Variation in Candida spp. distribution and antifungal resistance rates among bloodstream infection isolates by patient age: report from the SENTRY Antimicrobial Surveillance Program (2008-2009)

Diagn Microbiol Infect Dis. 2010 Nov;68(3):278-83. doi: 10.1016/j.diagmicrobio.2010.06.015. Epub 2010 Sep 16.


The variation in Candida spp. causing bloodstream infection (BSI) and the frequency of resistance to fluconazole by patient age have been previously described. However, similar data have been shown for neither the echinocandins nor the newer triazoles. We analyzed the 24-h reference MIC data from the SENTRY Antimicrobial Surveillance Program to compare the antifungal resistance profiles and species distribution of Candida BSI isolates according to patient age. MIC results were obtained for anidulafungin, caspofungin, micafungin, fluconazole, posaconazole, and voriconazole, and recently revised Clinical and Laboratory Standards Institute breakpoints were applied. A total of 1239 Candida BSI isolates were obtained from 79 medical centers in 2008 to 2009: 50.0%, 17.4%, 17.4%, 9.8%, and 1.8% were Candida albicans (Ca), Candida glabrata (Cg), Candida parapsilosis (Cp), Candida tropicalis (Ct), and Candida krusei (Ck), respectively. Ca was most common in the 60- to 79-year age group (52.3%) and least common in the 80- to 99-year age group (46.7%), whereas Cg was most common in the 80- to 99-year age group (28.6%) and least common in the 0- to 19-year age group (2.0%). Cp and Ct were most common in the 0- to 19-year age group (28.5% and 12.9%, respectively), and Ck was most common among the patients in the 20- to 39-year age group (3.5%). No resistance to echinocandins was detected among isolates of Ca, Cp, and Ct from all age groups. Likewise, no resistance to posaconazole or voriconazole was observed in isolates of Ca, Cp, or Ck from all age groups. Resistance to both azoles and echinocandins was most prominent among isolates of Cg with the highest resistance rates to echinocandins (16.7%), fluconazole (16.7%), posaconazole (5.0%), and voriconazole (11.1%) among isolates from the 20- to 39-year age group. Both species distribution and antifungal resistance patterns vary markedly with patient age. Cg BSI isolates may show lower susceptibility rates to both azoles and echinocandins with the highest rates of resistance detected in 20- to 59-year-old patients.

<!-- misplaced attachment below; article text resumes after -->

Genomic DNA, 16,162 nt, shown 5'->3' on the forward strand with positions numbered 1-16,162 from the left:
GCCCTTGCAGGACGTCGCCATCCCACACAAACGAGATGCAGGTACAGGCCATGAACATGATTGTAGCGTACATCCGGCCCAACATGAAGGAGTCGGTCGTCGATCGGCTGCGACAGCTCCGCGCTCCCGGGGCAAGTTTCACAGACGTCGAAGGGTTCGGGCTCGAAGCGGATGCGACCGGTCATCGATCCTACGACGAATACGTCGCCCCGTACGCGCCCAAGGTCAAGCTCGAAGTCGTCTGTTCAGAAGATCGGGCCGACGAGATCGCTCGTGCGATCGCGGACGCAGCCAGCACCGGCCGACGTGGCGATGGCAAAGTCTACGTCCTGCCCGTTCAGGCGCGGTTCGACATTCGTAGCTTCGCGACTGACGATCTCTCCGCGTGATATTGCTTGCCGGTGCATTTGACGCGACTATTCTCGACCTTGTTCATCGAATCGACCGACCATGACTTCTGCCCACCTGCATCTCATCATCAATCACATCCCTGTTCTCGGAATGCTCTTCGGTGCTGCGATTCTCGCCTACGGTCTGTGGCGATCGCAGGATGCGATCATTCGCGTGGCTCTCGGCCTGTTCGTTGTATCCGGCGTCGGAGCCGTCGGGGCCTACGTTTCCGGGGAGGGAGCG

Publication types

  • Research Support, Non-U.S. Gov't

MeSH terms

  • Adolescent
  • Adult
  • Age Factors
  • Aged
  • Aged, 80 and over
  • Antifungal Agents / pharmacology
  • Candida / classification*
  • Candida / drug effects
  • Candida / isolation & purification
  • Candidiasis / epidemiology*
  • Candidiasis / microbiology*
  • Child
  • Child, Preschool
  • Drug Resistance, Fungal
  • Female
  • Fungemia / epidemiology*
  • Fungemia / microbiology*
  • Humans
  • Infant
  • Infant, Newborn
  • Male
  • Microbial Sensitivity Tests
  • Middle Aged
  • Young Adult


  • Antifungal Agents